Caution: There is uncertainty among experienced malacologists about the identification of Aeolidiella spp. Recorders are advised to take clear photographs of their finds for future reference. It is hoped that the situation may be clarified by examination of radulae and DNA sequencing in the future.
Body (excluding appendages)
Up to 40 mm long. Pale translucent whitish, often with fawn (EML) or orange  suffusion of varying intensity and extent, occasionally golden . Viscera sometimes show indistinctly brownish or greyish . Dorsum has opaque freckles of white (ScotNud) or a whitish shade of the general body tint . Cerata
Can sometimes conceal most of dorsum, but large amounts often exposed. About 15 closely arranged transverse rows on each side of the body. Translucent white or pinkish revealing pinkish , orange-brown , grey-brown (ScotNud), or green-brown internal digestive gland, with large white cnidosacs at the tip. Whitish cnidosacs often occupy over half of each of anterior cerata, forming a white ruff like that on A. alderi . Extensive opaque whitish mottling on surface. Rhinophores
Smooth, sometimes slightly wrinkled. Tinted orange , of varying intensity, with cream-white apex and pigment flecks on distal part. Head
Translucent white or tinted orange , with area between rhinophores and oral tentacles often tinted even when body not. Internal eyes visible . Opaque white internal mouthparts  often appear coloured by surface tint. Distance between oral tentacles at base about equal to thickness of tentacle base . Oral tentacles often translucent white, even when rest of head tinted, with white flecks of surface pigment . Foot
Broad; three times as wide as body, narrows to a short fine point at posterior .
Curved convex anterior continues into short slender propodial tentacles which may be counter-curved at times . Sole almost transparent colourless, clearly revealing body and its overhanging cerata. Upper surface usually has white pigment flecks around the periphery .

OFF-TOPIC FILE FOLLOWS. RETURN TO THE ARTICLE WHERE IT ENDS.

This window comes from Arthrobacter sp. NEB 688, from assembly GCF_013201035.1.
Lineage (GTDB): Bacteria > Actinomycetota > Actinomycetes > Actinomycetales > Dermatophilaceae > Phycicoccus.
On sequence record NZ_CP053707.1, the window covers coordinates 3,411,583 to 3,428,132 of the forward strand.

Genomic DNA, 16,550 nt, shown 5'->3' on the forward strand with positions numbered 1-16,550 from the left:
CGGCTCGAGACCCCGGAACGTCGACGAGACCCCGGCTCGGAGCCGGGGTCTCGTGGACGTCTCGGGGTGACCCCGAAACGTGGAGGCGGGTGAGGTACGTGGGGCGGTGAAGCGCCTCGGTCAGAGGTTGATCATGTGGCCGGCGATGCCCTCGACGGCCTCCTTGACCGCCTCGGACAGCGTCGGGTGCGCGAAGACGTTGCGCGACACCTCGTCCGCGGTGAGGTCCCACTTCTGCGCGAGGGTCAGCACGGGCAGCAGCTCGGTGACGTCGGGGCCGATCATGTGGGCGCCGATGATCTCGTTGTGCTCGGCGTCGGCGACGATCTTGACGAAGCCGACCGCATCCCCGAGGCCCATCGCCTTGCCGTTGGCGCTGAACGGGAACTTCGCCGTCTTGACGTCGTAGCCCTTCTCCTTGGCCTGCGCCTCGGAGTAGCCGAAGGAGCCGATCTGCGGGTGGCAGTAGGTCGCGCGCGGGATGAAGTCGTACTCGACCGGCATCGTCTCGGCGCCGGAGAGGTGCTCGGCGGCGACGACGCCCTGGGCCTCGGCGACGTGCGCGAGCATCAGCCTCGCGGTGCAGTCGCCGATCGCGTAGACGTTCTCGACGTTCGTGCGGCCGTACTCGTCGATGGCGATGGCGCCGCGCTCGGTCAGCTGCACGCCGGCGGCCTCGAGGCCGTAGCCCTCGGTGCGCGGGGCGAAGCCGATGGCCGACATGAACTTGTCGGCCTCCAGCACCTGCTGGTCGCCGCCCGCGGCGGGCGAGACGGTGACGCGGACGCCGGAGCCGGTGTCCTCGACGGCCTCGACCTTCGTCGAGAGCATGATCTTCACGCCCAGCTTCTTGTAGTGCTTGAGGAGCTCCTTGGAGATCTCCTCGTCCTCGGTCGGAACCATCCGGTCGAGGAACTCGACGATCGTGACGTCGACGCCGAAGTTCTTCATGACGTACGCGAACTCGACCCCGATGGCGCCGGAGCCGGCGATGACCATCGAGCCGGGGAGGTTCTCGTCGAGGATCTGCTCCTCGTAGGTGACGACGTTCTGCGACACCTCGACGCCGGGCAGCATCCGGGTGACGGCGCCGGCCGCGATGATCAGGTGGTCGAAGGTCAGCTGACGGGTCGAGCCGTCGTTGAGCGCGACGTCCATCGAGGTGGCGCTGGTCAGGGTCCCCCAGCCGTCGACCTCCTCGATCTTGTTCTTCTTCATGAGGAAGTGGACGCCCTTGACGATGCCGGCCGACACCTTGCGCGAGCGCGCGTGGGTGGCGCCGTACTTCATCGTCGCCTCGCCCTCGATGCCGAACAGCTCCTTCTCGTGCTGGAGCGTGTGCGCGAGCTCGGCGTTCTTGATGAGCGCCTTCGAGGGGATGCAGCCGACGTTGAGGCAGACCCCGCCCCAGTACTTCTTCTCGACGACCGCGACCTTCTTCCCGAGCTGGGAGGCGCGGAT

Key identification features
Distance between oral tentacles at base about same as thickness of tentacle base .
Internal eyes visible through translucent body .
Anterior half of body copiously speckled with white pigment which is stained orange, yellow etc. if body so tinted .
White pigment speckles on oral tentacles, cerata and, distally, on rhinophores .
Body translucent white, anterior often translucent orange .
Often, overall pinkish appearance, especially if viewed through translucent foot .
Body broad in comparison with A. sanguinea and A. alderi .
Anterior cerata may be white and resemble white ruff on A. alderi .
Spawn, non-sinuous spiral line ; white contents divided into sections by clear breaks ; ova small so width of spawn line 5 or 6 times diameter of one ovum .
Distance between oral tentacles about 3 times thickness of tentacle base.
Internal eyes not, or barely, visible through opaque pigment.
Dense pigment on rhinophores and dorsum, so not translucent.
Pale triangular mark often in front of rhinophores.
Body broad. Length can be greater than 46mm.
Spawn; large convoluted ribbon, standing upright in water, deposited in spiral.
Has planktonic veliger larvae.
Ecology and behaviour
Sublittoral and occasionally low water spring tide at sheltered sites. Usually where some mud or silt present. Feeds on sea anemones, including Sagartiogeton spp. (EML), Sagartia spp. (EML), Cereus pedunculatus (EML) and Diadumene cincta (EML). Simultaneous hermaphrodite. Spawn deposited in a non-sinuous spiral line ; white ova contents divided into sections by several clear breaks ; ova small so width of spawn line 5 or 6 times diameter of one ovum . Shelled veliger larvae drift as plankton before settling on the sea floor and transforming into adults.